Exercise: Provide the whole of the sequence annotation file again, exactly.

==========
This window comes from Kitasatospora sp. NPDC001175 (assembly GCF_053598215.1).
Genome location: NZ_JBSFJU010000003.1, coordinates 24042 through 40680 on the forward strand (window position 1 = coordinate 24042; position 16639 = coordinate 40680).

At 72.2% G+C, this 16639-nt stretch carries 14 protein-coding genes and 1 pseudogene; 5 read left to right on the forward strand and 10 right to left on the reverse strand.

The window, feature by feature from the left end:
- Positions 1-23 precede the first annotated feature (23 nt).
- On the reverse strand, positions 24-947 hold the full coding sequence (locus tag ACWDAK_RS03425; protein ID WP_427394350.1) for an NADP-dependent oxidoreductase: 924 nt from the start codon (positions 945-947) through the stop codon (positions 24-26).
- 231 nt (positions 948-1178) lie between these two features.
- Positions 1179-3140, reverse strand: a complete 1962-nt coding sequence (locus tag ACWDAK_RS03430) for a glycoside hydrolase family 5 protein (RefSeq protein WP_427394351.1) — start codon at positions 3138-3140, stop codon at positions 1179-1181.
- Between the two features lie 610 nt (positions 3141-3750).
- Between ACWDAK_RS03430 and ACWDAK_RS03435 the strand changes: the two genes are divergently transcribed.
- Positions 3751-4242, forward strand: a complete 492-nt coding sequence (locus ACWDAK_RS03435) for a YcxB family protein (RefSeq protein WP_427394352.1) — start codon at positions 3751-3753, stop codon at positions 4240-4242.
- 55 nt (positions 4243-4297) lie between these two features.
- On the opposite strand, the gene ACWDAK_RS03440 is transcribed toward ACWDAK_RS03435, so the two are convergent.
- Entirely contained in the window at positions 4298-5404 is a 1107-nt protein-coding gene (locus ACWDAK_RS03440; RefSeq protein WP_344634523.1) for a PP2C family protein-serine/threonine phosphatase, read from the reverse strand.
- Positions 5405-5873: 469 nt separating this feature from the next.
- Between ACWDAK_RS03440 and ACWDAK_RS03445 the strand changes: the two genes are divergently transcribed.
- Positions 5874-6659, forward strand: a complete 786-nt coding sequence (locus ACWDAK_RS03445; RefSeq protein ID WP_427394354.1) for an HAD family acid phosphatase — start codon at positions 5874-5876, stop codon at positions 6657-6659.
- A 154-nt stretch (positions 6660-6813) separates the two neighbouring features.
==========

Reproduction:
This window comes from Kitasatospora sp. NPDC001175 (assembly GCF_053598215.1).
Genome location: NZ_JBSFJU010000003.1, coordinates 24042 through 40680 on the forward strand (window position 1 = coordinate 24042; position 16639 = coordinate 40680).

At 72.2% G+C, this 16639-nt stretch carries 14 protein-coding genes and 1 pseudogene; 5 read left to right on the forward strand and 10 right to left on the reverse strand.

The window, feature by feature from the left end:
- Positions 1-23 precede the first annotated feature (23 nt).
- On the reverse strand, positions 24-947 hold the full coding sequence (locus tag ACWDAK_RS03425; protein ID WP_427394350.1) for an NADP-dependent oxidoreductase: 924 nt from the start codon (positions 945-947) through the stop codon (positions 24-26).
- 231 nt (positions 948-1178) lie between these two features.
- Positions 1179-3140, reverse strand: a complete 1962-nt coding sequence (locus tag ACWDAK_RS03430) for a glycoside hydrolase family 5 protein (RefSeq protein WP_427394351.1) — start codon at positions 3138-3140, stop codon at positions 1179-1181.
- Between the two features lie 610 nt (positions 3141-3750).
- Between ACWDAK_RS03430 and ACWDAK_RS03435 the strand changes: the two genes are divergently transcribed.
- Positions 3751-4242, forward strand: a complete 492-nt coding sequence (locus ACWDAK_RS03435) for a YcxB family protein (RefSeq protein WP_427394352.1) — start codon at positions 3751-3753, stop codon at positions 4240-4242.
- 55 nt (positions 4243-4297) lie between these two features.
- On the opposite strand, the gene ACWDAK_RS03440 is transcribed toward ACWDAK_RS03435, so the two are convergent.
- Entirely contained in the window at positions 4298-5404 is a 1107-nt protein-coding gene (locus ACWDAK_RS03440; RefSeq protein WP_344634523.1) for a PP2C family protein-serine/threonine phosphatase, read from the reverse strand.
- Positions 5405-5873: 469 nt separating this feature from the next.
- Between ACWDAK_RS03440 and ACWDAK_RS03445 the strand changes: the two genes are divergently transcribed.
- Positions 5874-6659, forward strand: a complete 786-nt coding sequence (locus ACWDAK_RS03445; RefSeq protein ID WP_427394354.1) for an HAD family acid phosphatase — start codon at positions 5874-5876, stop codon at positions 6657-6659.
- A 154-nt stretch (positions 6660-6813) separates the two neighbouring features.